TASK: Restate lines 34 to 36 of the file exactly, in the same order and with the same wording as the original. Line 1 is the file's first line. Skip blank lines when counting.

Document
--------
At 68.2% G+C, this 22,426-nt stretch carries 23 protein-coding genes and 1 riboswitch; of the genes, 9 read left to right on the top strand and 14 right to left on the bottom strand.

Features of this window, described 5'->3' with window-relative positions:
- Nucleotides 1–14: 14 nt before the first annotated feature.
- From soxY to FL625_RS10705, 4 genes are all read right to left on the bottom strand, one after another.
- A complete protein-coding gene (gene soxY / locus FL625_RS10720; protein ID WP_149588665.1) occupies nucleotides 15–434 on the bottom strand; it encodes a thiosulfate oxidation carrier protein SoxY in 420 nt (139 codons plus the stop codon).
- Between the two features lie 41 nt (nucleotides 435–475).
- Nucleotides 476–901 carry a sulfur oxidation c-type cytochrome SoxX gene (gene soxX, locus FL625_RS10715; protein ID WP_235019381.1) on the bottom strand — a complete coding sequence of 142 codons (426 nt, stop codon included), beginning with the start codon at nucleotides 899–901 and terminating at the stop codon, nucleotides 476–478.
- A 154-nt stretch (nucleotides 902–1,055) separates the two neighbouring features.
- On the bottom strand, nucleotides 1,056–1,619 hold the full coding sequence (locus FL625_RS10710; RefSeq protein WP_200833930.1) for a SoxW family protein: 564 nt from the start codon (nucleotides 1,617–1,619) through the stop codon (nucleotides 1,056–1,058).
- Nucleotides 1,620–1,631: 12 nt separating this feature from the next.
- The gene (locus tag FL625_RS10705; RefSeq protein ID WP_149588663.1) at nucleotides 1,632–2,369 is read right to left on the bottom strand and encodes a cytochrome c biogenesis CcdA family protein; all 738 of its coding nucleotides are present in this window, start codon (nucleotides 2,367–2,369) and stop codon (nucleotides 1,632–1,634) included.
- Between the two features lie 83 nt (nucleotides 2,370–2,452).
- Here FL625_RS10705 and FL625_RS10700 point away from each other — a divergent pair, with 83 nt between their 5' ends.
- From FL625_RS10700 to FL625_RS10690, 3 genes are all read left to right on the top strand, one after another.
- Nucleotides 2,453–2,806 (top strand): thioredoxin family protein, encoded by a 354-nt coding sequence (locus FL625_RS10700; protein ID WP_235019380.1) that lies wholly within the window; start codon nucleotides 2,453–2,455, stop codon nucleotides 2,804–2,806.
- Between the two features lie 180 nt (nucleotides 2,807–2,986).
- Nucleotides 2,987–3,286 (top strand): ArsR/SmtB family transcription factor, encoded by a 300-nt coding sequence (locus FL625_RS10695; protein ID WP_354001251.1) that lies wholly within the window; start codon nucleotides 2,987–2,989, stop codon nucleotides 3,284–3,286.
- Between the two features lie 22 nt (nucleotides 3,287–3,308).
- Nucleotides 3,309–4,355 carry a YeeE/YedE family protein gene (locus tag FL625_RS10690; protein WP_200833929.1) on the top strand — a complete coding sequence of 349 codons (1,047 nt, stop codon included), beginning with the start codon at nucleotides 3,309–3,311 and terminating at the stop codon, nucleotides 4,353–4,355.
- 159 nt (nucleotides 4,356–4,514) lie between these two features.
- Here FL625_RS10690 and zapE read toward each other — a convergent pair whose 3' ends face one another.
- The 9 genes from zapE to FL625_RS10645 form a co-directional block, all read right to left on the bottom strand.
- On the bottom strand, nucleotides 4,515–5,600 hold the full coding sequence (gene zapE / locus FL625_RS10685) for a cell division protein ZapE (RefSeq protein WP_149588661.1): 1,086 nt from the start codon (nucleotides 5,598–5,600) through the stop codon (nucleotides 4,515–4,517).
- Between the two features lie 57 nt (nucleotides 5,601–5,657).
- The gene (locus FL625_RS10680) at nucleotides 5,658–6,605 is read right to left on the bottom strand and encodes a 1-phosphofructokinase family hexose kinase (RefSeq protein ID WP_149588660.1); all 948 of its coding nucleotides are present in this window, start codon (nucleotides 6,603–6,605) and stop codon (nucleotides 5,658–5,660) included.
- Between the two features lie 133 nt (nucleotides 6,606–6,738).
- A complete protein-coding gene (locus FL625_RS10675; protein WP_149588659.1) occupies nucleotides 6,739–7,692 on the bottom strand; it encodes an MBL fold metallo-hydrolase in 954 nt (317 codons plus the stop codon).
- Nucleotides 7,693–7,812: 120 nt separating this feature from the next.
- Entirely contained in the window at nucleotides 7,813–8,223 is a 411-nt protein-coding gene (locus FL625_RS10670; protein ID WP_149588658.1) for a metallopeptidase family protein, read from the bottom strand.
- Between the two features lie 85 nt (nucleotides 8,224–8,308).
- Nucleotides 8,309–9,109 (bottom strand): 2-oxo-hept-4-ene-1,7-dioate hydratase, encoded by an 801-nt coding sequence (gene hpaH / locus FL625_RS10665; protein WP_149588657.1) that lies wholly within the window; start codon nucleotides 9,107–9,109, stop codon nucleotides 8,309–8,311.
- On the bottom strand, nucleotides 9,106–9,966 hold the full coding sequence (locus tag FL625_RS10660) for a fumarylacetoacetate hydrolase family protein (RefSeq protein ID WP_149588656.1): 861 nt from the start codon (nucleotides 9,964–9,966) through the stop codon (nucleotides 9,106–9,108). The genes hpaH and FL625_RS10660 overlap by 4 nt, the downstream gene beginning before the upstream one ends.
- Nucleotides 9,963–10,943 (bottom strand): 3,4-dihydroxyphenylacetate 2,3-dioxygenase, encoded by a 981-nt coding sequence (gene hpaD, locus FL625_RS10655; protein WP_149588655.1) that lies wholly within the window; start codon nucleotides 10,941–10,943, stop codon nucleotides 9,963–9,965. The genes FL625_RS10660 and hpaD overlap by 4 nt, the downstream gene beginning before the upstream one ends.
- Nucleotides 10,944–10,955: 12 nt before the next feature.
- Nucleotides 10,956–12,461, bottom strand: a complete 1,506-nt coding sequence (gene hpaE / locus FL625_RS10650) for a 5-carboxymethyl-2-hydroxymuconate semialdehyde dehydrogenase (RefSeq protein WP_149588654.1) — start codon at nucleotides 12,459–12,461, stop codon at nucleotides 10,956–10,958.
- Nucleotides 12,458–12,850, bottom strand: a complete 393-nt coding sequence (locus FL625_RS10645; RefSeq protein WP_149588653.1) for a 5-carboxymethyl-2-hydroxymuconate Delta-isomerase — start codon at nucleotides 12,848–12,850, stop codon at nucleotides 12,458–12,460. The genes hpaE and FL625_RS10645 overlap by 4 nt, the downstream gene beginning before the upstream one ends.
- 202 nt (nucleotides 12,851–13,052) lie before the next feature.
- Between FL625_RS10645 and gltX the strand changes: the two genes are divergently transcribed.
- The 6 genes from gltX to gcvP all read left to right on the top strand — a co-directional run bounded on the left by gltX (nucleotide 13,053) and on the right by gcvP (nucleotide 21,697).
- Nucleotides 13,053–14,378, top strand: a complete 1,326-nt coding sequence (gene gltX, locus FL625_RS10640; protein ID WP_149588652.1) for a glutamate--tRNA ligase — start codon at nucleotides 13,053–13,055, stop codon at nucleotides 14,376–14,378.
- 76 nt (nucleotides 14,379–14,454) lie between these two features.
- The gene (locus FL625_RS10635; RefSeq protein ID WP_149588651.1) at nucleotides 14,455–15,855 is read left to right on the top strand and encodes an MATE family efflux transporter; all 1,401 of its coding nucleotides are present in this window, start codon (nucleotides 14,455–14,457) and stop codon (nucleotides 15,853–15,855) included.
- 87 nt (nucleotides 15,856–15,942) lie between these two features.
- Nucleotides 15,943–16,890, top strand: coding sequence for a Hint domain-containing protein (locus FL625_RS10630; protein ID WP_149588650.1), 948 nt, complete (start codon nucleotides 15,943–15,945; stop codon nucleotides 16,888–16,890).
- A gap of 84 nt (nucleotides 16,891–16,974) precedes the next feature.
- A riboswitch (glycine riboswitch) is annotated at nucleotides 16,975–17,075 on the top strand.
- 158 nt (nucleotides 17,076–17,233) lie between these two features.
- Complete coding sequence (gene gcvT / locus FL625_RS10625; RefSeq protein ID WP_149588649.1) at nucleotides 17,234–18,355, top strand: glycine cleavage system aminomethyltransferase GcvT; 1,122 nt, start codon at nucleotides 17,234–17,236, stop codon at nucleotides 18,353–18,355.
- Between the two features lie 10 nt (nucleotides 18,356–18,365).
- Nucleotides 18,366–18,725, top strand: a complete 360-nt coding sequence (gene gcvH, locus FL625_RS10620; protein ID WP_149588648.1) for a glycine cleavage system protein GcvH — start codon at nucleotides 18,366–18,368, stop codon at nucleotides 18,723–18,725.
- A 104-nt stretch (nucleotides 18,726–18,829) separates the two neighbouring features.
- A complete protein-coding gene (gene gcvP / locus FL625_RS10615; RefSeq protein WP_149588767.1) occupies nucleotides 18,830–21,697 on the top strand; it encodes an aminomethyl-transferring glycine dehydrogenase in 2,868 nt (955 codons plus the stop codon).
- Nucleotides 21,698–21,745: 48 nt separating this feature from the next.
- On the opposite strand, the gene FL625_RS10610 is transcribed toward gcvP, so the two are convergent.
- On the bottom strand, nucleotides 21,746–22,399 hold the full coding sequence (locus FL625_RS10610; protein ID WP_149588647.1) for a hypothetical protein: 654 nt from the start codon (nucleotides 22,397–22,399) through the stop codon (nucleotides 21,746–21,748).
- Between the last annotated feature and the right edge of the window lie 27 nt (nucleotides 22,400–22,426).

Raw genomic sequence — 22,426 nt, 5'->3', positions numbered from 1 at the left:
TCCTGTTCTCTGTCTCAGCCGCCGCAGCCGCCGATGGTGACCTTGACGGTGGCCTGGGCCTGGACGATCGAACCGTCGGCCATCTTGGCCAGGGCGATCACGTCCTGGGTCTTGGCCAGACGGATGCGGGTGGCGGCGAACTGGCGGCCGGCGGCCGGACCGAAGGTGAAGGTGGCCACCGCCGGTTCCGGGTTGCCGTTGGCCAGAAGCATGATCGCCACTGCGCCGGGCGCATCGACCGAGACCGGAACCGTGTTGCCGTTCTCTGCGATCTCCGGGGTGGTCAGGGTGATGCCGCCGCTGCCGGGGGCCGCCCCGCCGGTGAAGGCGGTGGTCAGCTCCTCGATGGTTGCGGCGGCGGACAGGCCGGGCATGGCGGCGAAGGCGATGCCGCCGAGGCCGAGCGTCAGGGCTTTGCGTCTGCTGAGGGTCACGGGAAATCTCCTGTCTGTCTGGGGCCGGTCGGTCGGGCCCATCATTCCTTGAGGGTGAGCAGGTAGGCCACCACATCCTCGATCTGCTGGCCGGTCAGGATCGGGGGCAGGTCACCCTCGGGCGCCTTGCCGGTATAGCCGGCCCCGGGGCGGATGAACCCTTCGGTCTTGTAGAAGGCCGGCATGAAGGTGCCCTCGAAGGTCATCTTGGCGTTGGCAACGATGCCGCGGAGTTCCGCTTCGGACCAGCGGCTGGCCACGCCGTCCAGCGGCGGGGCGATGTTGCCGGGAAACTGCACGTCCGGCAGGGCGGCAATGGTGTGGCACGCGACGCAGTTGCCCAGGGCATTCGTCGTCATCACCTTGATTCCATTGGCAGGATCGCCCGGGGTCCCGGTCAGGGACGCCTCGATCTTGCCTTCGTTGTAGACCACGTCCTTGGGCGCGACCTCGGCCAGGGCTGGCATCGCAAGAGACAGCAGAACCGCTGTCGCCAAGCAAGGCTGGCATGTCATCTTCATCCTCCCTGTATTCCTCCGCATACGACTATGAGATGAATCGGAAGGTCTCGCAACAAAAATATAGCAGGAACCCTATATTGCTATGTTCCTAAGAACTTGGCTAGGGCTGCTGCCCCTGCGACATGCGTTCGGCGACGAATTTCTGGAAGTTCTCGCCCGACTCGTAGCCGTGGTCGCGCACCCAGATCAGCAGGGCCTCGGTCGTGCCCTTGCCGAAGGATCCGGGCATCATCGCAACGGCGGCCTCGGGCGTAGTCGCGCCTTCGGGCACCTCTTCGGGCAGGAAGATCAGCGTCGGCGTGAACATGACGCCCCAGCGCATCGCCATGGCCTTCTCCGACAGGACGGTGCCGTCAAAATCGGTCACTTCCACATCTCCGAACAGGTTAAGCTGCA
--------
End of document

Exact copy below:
- Nucleotides 10,944–10,955: 12 nt before the next feature.
- Nucleotides 10,956–12,461, bottom strand: a complete 1,506-nt coding sequence (gene hpaE / locus FL625_RS10650) for a 5-carboxymethyl-2-hydroxymuconate semialdehyde dehydrogenase (RefSeq protein WP_149588654.1) — start codon at nucleotides 12,459–12,461, stop codon at nucleotides 10,956–10,958.
- Nucleotides 12,458–12,850, bottom strand: a complete 393-nt coding sequence (locus FL625_RS10645; RefSeq protein WP_149588653.1) for a 5-carboxymethyl-2-hydroxymuconate Delta-isomerase — start codon at nucleotides 12,848–12,850, stop codon at nucleotides 12,458–12,460. The genes hpaE and FL625_RS10645 overlap by 4 nt, the downstream gene beginning before the upstream one ends.